Introduction To Greenhouses
A growing number of people at least have one greenhouse story to share. The idea of growing food at controlled temperatures all year round and extending the growing season have set
fire to people’s imaginations. No wonder the greenhouse building industry has recorded phenomenal
growth. From construction plans to tools and accessories for greenhouses, individuals are working on all fours to
satisfy the increasing demands of consumers who have made building their own greenhouses top priority. This
trend, which started humbly in the 70’s, is now a fullfledged endeavor on the part of greenhouse entrepreneurs and “homesteaders.”
What is a greenhouse?
A greenhouse is also called a glasshouse or a hothouse. It is a structure where plants – fruits, vegetables, flowers – are grown. It attracts heat because the sun’s electromagnetic radiation warms the plants, soil, and other components within the greenhouse. Air is warmed from the hot interior area inside the structure through the roof and wall. How does a greenhouse capture heat? A greenhouse uses a special kind of glass that acts as a medium which selectively transmits spectral frequencies.
Spectral comes from the word “spectrum”. In layman’s terms, a spectral frequency can be defined in terms of the following principle: any object in the universe emits, radiates or transmits light. The distribution of this light along an electromagnetic spectrum is determined by the object’s composition.
Therefore, the glass of a greenhouse traps energy within the greenhouse and the heat in turn provides heat for the plants and the ground inside the greenhouse. It warms the air near the ground,
preventing it from rising and leaving the confines of the structure.
For example, if you open a small window near the roof of a greenhouse, the temperature drops significantly. This is because of the autovent automatic cooling system. An autovent is simply a device used by greenhouses that maintains a range of temperatures inside. This is how greenhouses trap electromagnetic radiation and prevents convection (transference of heat by currents within a fluid).
Curious about how the idea of a greenhouse came about?
It goes back to the days of the Romans, who, as history annals show – were the first people to create a structure to protect plants. Using heated pits, they put up slabs of rock to form primitive greenhouses. The term “glasshouse” which is the correct name of this structure, was adopted sometime in the 17th and 18th centuries. At that time, however, the error was in believing that heat was more important than light for plants to thrive.
Structures were being built to exclude the entry of light, but by the time the glass tax of 1845 was abolished, the design of greenhouses started to change. Builders realized then that a curved roof instead of a flat one allowed higher concentrations of the sun’s rays, and that by using iron instead of wood, the greenhouse could be structurally reinforced and made capable of absorbing more light. A man named Joseph Paxton, a horticulturist, appeared
on the scene and introduced changes to the greenhouse design concept. He was famous for the
Palmhouse at Kew Gardens which he built in 1842. It measured 110 meters long, 30 meters wide and over 20 meters high. Nine years later, he built the Crystal Palace.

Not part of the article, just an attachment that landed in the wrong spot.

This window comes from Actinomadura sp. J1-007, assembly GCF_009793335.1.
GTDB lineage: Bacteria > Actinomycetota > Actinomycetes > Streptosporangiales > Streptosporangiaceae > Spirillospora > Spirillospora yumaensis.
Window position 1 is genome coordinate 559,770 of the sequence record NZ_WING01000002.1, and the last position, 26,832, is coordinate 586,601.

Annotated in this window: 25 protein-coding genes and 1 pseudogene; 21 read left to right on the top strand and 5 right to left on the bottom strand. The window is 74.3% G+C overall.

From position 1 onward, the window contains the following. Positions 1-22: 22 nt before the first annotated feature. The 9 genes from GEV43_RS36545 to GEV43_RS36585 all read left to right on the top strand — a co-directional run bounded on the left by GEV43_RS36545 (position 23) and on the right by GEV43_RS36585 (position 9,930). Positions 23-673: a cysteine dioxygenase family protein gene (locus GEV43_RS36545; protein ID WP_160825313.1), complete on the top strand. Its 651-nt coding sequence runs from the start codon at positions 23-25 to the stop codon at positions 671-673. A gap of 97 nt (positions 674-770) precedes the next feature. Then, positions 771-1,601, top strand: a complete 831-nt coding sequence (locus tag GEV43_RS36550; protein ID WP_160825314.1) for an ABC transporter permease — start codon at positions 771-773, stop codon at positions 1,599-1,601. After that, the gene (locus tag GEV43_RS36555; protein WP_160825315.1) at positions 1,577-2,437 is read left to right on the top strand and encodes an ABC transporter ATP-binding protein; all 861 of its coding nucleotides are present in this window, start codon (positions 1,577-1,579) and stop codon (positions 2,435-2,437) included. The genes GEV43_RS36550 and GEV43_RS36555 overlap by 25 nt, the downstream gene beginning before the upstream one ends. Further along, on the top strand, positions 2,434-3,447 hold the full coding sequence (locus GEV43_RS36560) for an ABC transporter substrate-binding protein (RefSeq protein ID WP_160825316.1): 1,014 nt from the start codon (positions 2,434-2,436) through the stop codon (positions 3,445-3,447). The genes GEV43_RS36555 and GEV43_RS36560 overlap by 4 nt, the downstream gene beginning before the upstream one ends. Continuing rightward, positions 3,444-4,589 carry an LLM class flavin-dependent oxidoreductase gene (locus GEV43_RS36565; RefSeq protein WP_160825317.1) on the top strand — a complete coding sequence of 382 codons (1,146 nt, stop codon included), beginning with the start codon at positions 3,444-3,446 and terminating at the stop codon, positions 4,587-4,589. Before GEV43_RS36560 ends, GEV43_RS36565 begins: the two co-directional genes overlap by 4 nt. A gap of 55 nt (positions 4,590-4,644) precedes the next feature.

It has been forty years now since major improvements in materials and design have been integrated into the
greenhouse, and it is now very much a feature of any home garden. One greenhouse principle is the ability to extend the growing season. Early vegetables can be planted indoors and then transplanted when they mature. A greenhouse owner also gains several weeks to the growing and sowing period especially if there is a form of heating installed.
Controlling temperature, light and moisture is one of the things that greenhouse owners can do; this way
they obtain the guaranteed results they want. Our science classes taught us that many plant varieties enjoy a warm, moist temperature.
In addition to extending the growing season and being able to control temperature and moisture inside a greenhouse, a gardener learns to hone his gardening skills by getting acquainted with as many varieties as he can in the greenhouse. He may choose to specialize on one species of fruit or vegetable or flowering plant. Many have built
greenhouses for the purpose of growing and preserving their orchids. Whatever the intent is, a greenhouse will deliver hours of emotional satisfaction to owners. Imagine being able to grow juicy tomatoes or producing new kinds of plants by the simple act of propagation. Don’t be discouraged by the fact that you have limited space in your garden or that is completely paved or concreted. You can still make use of limited space.
If space is a problem, there are what people call “free standing” greenhouses that take just a few square feet of space, and some can be installed on balconies or roof tops. Today, you can choose any greenhouse frame you want, including color. If you’re not into aluminum, you can build one with a dark frame color or go for earth colors instead.
Let’s mention a few of the numerous benefits of
>Control of growing conditions for plants to
obtain desired results,
>Protection from the elements and from birds
> Facility in controlling pests and diseases,
>Easy access by the elderly and disabled, given that greenhouse are less physically demanding than wide open crop spaces and fields,
>Possibility of reducing gardening costs because the owner or gardener grows his own plants,
>Possibility of widening the variety of plants for general gardening purposes.
> A greenhouse serves as an escape or refuge after a trying day.